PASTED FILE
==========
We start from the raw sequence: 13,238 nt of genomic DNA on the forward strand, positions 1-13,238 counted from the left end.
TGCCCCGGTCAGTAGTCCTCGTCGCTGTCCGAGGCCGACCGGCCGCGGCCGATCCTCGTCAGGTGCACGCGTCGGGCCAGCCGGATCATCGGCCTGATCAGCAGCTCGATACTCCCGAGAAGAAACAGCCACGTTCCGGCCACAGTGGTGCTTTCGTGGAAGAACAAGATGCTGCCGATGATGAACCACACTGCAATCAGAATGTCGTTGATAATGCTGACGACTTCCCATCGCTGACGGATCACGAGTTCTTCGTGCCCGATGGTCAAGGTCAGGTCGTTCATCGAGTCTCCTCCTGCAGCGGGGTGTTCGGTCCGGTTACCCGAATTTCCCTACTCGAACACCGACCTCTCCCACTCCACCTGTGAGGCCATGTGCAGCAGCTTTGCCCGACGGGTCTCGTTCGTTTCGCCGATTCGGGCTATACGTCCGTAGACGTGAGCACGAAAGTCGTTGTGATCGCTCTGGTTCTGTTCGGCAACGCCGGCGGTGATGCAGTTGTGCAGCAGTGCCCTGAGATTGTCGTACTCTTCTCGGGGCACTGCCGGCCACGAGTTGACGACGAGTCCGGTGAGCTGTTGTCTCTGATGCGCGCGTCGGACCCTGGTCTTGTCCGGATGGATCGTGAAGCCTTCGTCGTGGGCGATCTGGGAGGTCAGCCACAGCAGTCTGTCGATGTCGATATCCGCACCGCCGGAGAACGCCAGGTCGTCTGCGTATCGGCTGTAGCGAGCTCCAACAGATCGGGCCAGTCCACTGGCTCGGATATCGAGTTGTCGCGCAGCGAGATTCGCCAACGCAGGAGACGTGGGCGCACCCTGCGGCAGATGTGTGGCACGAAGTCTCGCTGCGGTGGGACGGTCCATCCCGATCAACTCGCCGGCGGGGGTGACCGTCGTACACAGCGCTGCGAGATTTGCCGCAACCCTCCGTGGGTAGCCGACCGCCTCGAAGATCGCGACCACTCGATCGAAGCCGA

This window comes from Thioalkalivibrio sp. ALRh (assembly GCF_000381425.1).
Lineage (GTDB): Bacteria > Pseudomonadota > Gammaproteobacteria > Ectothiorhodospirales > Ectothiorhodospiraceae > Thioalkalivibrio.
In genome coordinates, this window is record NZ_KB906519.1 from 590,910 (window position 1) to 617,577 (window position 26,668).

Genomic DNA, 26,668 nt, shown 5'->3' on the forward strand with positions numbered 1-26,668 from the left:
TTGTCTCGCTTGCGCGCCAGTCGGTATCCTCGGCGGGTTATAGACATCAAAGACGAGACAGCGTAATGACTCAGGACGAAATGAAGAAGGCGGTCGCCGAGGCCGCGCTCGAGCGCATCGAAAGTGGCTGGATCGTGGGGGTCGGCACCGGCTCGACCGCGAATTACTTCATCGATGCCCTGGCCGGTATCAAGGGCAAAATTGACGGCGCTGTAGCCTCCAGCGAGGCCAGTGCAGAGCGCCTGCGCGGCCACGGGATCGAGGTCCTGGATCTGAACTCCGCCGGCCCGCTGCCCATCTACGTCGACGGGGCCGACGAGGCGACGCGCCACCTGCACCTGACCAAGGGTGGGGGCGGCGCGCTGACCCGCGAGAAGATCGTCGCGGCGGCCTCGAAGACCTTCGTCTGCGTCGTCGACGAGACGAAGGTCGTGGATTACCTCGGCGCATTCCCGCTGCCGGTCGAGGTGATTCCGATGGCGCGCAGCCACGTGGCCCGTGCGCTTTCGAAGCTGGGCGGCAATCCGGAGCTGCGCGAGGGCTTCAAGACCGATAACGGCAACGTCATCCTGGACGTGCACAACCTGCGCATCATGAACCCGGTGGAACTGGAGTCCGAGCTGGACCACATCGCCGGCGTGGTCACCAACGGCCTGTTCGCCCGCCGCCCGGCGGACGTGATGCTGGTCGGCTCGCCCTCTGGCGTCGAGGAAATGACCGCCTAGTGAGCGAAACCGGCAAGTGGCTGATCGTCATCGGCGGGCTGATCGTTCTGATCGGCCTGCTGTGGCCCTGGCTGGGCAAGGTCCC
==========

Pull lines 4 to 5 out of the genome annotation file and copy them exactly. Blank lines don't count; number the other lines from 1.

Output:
Lineage (GTDB): Bacteria > Pseudomonadota > Gammaproteobacteria > Ectothiorhodospirales > Ectothiorhodospiraceae > Thioalkalivibrio.
In genome coordinates, this window is record NZ_KB906519.1 from 590,910 (window position 1) to 617,577 (window position 26,668).